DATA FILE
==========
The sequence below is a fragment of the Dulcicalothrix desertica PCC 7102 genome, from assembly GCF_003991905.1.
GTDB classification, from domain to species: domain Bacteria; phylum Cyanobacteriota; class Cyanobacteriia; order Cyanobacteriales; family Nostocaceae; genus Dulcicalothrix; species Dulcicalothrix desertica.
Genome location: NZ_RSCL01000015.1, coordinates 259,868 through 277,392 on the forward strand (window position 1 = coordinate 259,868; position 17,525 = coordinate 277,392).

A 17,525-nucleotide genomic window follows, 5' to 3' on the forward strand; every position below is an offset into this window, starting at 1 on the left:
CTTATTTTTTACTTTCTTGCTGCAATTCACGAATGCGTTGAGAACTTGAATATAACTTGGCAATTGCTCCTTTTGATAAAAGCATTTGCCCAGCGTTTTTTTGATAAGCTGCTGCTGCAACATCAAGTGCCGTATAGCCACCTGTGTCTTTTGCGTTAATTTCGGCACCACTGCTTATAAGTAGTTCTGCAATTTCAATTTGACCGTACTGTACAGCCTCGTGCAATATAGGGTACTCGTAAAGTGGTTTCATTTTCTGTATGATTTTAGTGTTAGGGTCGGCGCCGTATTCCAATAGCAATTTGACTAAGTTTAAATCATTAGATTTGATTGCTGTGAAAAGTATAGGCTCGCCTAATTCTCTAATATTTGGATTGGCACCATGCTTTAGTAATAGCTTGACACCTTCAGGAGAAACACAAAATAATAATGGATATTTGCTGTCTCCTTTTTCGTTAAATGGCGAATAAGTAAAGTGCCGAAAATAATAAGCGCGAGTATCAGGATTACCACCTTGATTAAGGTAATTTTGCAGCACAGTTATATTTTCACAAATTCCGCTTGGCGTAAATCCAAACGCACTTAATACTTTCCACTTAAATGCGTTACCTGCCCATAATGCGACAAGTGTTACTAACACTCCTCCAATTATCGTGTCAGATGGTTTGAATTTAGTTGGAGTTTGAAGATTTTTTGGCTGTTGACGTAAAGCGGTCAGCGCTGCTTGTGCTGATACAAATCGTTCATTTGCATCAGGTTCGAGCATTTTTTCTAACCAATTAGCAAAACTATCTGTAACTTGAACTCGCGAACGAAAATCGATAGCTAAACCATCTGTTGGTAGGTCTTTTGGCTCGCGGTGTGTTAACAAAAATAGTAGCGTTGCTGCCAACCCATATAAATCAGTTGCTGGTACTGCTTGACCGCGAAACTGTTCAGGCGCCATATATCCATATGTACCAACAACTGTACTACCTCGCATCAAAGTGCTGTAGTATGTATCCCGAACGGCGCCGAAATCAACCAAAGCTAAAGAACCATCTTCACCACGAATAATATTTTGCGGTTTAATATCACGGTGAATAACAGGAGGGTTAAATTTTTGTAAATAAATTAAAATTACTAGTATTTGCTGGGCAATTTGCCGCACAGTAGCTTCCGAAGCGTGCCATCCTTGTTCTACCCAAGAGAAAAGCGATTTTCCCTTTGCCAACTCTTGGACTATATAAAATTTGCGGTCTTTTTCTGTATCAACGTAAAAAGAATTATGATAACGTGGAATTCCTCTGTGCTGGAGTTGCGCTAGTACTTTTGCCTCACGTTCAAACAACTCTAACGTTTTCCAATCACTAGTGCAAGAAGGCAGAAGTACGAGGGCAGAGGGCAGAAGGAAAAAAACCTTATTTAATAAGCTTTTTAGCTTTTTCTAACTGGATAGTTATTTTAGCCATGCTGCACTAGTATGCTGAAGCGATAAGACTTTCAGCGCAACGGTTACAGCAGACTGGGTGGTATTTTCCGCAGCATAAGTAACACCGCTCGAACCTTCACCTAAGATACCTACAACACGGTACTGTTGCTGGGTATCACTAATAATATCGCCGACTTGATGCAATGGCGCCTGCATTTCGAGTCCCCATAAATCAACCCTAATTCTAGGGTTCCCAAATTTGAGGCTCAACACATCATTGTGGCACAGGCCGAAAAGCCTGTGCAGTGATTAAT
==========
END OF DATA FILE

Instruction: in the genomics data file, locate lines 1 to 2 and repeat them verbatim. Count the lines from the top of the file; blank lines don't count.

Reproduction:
The sequence below is a fragment of the Dulcicalothrix desertica PCC 7102 genome, from assembly GCF_003991905.1.
GTDB classification, from domain to species: domain Bacteria; phylum Cyanobacteriota; class Cyanobacteriia; order Cyanobacteriales; family Nostocaceae; genus Dulcicalothrix; species Dulcicalothrix desertica.